Haddad’s comments on Monday were intended to dispel controversy after the presidents of Brazil and Argentina published an opinion piece saying they were renewing discussions on a common currency for financial and commercial transactions.
The idea was met with skepticism by leading economists, who cited a lack of policy coordination and wide inflation differentials between South America’s two largest economies as key obstacles.
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Haddad said the plan is to introduce a common unit to settle trade operations between the two countries without relying on the dollar.
“We have to see how we will do it, but the idea is that we can have a common means of payment between both countries”, Haddad told reporters in Buenos Aires, where he accompanies the Brazilian president, Luiz Inacio Lula da Silvaat a regional summit. “We are talking about a system that is not based on payments in local currency, that did not work, but that will not reach the level of monetary unification that was seen with the euro.”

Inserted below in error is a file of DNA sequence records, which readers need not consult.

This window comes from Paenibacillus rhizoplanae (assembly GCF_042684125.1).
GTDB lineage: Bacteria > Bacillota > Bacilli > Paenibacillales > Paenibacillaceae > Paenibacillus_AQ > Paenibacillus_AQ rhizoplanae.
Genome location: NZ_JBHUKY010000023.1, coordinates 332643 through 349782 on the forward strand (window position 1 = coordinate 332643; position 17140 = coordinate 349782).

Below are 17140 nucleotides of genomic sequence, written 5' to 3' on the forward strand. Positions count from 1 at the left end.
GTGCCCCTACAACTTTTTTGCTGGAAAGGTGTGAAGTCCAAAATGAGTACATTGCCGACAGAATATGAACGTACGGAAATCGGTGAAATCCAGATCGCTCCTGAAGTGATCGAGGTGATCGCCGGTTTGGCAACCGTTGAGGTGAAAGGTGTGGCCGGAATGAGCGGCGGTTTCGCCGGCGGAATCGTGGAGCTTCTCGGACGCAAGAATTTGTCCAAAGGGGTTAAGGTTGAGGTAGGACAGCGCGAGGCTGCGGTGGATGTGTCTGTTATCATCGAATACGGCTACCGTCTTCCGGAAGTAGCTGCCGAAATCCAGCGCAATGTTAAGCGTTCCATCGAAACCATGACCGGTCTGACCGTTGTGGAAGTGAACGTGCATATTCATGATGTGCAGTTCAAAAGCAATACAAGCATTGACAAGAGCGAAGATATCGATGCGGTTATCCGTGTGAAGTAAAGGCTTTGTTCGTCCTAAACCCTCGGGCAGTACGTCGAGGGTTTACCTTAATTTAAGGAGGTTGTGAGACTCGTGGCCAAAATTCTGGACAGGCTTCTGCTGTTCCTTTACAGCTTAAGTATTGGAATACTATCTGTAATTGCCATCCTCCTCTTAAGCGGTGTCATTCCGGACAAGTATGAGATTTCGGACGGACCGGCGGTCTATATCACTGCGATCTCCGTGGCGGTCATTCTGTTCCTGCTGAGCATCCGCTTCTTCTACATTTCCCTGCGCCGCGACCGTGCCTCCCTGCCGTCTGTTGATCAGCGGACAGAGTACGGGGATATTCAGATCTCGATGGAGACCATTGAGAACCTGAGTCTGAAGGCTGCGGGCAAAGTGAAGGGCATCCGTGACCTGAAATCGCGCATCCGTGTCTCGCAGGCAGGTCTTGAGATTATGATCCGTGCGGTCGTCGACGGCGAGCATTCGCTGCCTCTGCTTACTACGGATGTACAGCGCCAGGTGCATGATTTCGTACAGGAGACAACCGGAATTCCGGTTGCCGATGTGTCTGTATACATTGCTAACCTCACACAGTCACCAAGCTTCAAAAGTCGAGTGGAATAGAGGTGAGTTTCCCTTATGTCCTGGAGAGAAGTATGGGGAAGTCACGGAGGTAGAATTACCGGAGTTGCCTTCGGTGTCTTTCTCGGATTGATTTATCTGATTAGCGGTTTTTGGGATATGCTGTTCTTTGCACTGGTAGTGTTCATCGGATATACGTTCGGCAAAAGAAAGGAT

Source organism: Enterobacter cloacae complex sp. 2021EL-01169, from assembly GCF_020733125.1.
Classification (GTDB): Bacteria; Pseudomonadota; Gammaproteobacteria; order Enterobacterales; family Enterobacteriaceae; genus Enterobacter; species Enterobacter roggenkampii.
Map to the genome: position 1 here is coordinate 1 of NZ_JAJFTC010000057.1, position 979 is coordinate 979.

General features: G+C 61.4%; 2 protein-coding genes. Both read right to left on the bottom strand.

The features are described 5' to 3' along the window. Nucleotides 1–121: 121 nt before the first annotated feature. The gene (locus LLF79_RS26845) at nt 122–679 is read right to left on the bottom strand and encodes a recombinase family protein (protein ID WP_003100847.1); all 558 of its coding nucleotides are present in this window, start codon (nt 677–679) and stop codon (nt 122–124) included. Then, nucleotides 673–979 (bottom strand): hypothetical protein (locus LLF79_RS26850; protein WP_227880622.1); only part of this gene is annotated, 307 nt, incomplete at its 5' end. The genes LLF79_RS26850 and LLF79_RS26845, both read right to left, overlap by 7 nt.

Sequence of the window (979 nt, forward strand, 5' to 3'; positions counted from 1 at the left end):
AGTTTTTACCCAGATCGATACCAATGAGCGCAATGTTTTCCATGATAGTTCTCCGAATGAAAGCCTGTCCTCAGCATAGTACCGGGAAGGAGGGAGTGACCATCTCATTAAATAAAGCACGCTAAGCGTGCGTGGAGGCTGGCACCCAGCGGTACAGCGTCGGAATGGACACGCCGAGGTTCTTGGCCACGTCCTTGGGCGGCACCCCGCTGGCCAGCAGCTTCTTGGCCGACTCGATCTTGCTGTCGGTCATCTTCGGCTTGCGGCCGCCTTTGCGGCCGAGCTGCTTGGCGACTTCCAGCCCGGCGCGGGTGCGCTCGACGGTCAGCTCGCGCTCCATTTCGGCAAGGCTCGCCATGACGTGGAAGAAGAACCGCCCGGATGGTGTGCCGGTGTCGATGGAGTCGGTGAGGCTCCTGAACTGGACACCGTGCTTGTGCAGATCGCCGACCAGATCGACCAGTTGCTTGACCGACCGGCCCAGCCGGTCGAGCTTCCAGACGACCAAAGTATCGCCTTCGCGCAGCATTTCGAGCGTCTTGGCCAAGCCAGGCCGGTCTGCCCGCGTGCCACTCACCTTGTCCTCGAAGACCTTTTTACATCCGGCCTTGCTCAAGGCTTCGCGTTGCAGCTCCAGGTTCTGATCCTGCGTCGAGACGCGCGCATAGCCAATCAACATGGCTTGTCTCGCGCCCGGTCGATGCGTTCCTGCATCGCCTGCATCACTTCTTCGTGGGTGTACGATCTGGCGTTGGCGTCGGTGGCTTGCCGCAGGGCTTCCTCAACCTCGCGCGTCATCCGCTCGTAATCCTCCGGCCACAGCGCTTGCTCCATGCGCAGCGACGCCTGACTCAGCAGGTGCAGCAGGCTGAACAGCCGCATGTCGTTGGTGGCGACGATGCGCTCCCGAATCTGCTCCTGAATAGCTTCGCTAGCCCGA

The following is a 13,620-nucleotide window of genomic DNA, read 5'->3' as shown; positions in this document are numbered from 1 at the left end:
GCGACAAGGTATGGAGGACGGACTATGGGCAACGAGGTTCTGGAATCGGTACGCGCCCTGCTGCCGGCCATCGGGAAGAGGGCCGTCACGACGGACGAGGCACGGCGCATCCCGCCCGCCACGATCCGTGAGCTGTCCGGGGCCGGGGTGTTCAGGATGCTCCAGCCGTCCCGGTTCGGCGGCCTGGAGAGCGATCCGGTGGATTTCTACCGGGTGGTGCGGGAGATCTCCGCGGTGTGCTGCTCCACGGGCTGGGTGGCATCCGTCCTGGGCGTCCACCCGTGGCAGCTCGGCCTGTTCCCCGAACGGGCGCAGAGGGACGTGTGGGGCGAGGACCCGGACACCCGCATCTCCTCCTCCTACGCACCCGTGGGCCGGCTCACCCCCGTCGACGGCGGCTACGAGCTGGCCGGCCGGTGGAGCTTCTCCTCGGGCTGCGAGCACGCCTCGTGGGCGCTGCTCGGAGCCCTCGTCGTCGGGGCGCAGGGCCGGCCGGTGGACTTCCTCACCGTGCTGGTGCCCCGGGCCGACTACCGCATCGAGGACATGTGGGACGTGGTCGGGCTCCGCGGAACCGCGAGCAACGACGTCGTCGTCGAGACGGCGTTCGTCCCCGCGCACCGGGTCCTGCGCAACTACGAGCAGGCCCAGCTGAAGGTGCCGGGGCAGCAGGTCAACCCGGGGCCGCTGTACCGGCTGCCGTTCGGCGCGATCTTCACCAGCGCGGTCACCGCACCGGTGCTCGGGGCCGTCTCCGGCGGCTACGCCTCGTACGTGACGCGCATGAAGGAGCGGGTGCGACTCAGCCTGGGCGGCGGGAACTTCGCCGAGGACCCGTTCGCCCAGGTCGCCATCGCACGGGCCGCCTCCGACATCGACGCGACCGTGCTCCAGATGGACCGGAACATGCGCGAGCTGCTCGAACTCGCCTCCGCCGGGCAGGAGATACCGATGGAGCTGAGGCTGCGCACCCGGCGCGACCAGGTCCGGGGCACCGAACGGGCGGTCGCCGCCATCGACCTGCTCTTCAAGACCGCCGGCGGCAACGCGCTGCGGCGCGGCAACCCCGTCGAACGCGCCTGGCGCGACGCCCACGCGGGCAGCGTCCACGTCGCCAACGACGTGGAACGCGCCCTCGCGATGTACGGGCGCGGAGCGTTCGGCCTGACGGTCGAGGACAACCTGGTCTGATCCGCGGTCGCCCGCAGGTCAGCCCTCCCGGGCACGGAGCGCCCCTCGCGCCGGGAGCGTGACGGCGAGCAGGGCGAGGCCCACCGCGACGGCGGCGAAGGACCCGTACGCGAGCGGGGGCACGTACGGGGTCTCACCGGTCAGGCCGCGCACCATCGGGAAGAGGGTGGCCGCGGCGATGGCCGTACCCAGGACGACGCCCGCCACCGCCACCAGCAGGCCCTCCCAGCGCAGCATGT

The Minister of Economy of Argentina, Sergio Massaechoed Haddad’s comments, saying the two countries were discussing a common currency, not a single one.
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Brazil Y Argentina They have considered options for coordinating their currencies for decades, often as a political project to counter the influence of the dollar in the region and boost bilateral trade. Persistent macroeconomic imbalances, coupled with political hurdles, have all but blocked the idea’s progress.
The annual inflation of Argentina of almost 100% against Brazil’s 5.8% and the rapid depreciation of the peso in recent years are an immediate challenge to plans for a common currency.
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